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Economy

ORIGINAL FRENCH ARTICLE: Libre-échange. Convergences à gauche contre le Ceta

by THOMAS LEMAHIEU

Free Trade. The Left unite against CETA

Translated Sunday 19 February 2017, by Sonia Govindankutty

The French MEPs are preparing to vote against the trade agreement between the European Union and Canada. They are calling for an alternative trade deal.

Yesterday at noon, a crowd assembled in the small basement of the cafe right opposite the Gare de l’Est in Paris. The facilitators of the collective Stop Tafta-Ceta had brought together several MEPs belonging to three leftist parliamentary groups (Marie-Christine Vergiat, Patrick Le Hyaric and Jean-Luc Mélenchon from the European United Left, Karima Delli, Michèle Rivasi and Yannick Jadot from the Greens, Isabelle Thomas and Emmanuel Maurel for the Socialists and the Democrats), about ten minutes before their departure by train to attend the Strasbourg session. Clearly, most of the journalists present are attempting to get word from someone or other on the presidential campaign and on calls for the Left to come together. "I am very happy to be here with Yannick Jadot, who, like us, is fighting against Ceta and has given some very good speeches on the subject to the European Parliament," Jean-Luc Mélenchon vents at the very outset. "It is an important issue on which to join forces..."

"Ceta is the end of the world and I hope it will never be implemented"

Generally speaking, while the plenary vote on the free trade agreement between the European Union and Canada will take place on Wednesday morning, all would indeed seamlessly converge. "This transatlantic treaty would serve the interests of multinationals who would undermine all social norms," criticizes Marie-Christine Vergiat. Michèle Rivasi is sarcastic about "those who are always put across as nice Canadians." "These nice Canadians fought in the World Trade Organization (WTO) to undo the regulations barring the use of pesticides or asbestos," she recalls. Member of the European Parliament’s Employment Committee – "the only one to have voted against the Ceta", she mentions, –, Karima Delli points to the disastrous effects on employment of the proposed agreement put up for approval by the MEPs: " According to a report brought out by the Committee, Ceta will eliminate 300 000 jobs in Europe, 45 000 of which in France."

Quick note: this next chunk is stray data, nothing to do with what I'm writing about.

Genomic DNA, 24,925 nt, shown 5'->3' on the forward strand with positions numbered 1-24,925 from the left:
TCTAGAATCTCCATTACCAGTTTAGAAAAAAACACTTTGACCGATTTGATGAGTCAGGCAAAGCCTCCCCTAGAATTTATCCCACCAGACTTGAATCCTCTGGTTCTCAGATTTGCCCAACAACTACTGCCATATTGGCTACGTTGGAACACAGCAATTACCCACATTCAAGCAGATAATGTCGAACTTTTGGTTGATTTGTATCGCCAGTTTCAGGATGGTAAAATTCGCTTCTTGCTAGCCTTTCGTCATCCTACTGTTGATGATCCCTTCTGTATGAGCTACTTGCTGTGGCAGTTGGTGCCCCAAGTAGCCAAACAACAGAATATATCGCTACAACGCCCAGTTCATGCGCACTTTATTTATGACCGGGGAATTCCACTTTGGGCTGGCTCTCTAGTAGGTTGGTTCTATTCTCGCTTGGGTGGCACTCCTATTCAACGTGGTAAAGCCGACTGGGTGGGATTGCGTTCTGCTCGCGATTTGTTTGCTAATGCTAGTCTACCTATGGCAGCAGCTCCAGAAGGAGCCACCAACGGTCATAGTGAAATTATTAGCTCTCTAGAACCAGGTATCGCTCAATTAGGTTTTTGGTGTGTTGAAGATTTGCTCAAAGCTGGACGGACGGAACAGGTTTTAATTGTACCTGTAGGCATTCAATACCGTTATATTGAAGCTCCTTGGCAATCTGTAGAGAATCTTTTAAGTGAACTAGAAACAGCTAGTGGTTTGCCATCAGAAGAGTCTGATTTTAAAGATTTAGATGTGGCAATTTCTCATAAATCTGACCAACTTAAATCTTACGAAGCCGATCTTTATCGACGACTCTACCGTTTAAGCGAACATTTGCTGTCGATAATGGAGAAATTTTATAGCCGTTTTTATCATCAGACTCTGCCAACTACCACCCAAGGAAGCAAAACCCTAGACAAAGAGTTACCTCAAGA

According to Yannick Jadot, "forced free trade", of which Ceta is an incarnation, "opens the way open for extreme right’s gains across Europe." "We have to protect social rights, human rights and the environment," he argues. "Ceta is the end of the world and I hope it never gets implemented," adds Jean-Luc Mélenchon. Free trade has lived on; none can believe that the more we are open, the better off we are. It completely goes against the grain...I am an advocate of sustainable protectionism, both environmental and social." Isabelle Thomas asks to "write a fresh chapter in international trade," to counteract free trade. Her friend Emmanuel Maurel vows: "We are initiating a strong fight against all these treaties. Ceta is the not the new treaty of a new world; it is the last treaty of an old world that is coming to an end."

The fight will not end after the possible approval of Ceta by the European Parliament, thanks to the support of large numbers of social democrats who are still under the spell of the siren song of the neoliberals. The treaty, certain provisions of which may be provisionally applied, must be passed by the Parliaments of the member countries. "We shall fight to the end in the European Parliament to convince our colleagues," promises Patrick Le Hyaric. "But if Ceta receives the majority vote at Strasbourg, we shall take new steps to make heard the voices of the European and French people."


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